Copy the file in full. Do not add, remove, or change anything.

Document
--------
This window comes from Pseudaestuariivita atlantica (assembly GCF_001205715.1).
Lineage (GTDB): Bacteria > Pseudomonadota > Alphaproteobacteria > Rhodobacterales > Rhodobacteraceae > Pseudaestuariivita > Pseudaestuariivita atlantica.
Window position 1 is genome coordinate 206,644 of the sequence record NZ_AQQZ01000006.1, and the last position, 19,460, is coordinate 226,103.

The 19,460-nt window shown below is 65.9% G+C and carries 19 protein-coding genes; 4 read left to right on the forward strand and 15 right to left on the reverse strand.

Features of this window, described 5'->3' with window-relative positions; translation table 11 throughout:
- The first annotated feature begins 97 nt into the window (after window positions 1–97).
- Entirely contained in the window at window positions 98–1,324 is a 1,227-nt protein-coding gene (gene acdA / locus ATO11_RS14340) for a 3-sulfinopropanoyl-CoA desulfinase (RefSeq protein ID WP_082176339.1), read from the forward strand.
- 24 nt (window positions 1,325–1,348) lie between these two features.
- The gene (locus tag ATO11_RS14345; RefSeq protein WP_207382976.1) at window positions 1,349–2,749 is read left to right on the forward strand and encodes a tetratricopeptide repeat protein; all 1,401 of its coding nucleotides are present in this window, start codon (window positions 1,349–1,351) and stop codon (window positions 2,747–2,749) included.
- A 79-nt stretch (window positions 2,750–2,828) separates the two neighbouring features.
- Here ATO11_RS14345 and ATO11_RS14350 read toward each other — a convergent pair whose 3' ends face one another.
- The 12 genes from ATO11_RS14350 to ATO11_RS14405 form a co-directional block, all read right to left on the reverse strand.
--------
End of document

This window comes from Pseudaestuariivita atlantica (assembly GCF_001205715.1).
Lineage (GTDB): Bacteria > Pseudomonadota > Alphaproteobacteria > Rhodobacterales > Rhodobacteraceae > Pseudaestuariivita > Pseudaestuariivita atlantica.
Window position 1 is genome coordinate 206,644 of the sequence record NZ_AQQZ01000006.1, and the last position, 19,460, is coordinate 226,103.

The 19,460-nt window shown below is 65.9% G+C and carries 19 protein-coding genes; 4 read left to right on the forward strand and 15 right to left on the reverse strand.

Features of this window, described 5'->3' with window-relative positions; translation table 11 throughout:
- The first annotated feature begins 97 nt into the window (after window positions 1–97).
- Entirely contained in the window at window positions 98–1,324 is a 1,227-nt protein-coding gene (gene acdA / locus ATO11_RS14340) for a 3-sulfinopropanoyl-CoA desulfinase (RefSeq protein ID WP_082176339.1), read from the forward strand.
- 24 nt (window positions 1,325–1,348) lie between these two features.
- The gene (locus tag ATO11_RS14345; RefSeq protein WP_207382976.1) at window positions 1,349–2,749 is read left to right on the forward strand and encodes a tetratricopeptide repeat protein; all 1,401 of its coding nucleotides are present in this window, start codon (window positions 1,349–1,351) and stop codon (window positions 2,747–2,749) included.
- A 79-nt stretch (window positions 2,750–2,828) separates the two neighbouring features.
- Here ATO11_RS14345 and ATO11_RS14350 read toward each other — a convergent pair whose 3' ends face one another.
- The 12 genes from ATO11_RS14350 to ATO11_RS14405 form a co-directional block, all read right to left on the reverse strand.